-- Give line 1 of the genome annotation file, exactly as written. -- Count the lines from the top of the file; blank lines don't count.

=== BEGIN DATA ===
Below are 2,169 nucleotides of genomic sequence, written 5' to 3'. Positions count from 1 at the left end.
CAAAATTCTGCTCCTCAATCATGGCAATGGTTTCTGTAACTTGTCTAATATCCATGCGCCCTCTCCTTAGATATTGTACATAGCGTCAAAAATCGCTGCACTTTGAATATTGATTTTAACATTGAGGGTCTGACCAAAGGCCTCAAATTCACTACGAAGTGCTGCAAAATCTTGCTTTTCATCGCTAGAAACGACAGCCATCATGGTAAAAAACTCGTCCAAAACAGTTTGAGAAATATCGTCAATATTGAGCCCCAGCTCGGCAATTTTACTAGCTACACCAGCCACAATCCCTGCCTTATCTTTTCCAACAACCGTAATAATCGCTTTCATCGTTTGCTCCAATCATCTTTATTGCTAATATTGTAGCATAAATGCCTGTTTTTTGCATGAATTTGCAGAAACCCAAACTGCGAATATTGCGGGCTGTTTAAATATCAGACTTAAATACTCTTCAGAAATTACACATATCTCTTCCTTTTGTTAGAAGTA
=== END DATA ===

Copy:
Below are 2,169 nucleotides of genomic sequence, written 5' to 3'. Positions count from 1 at the left end.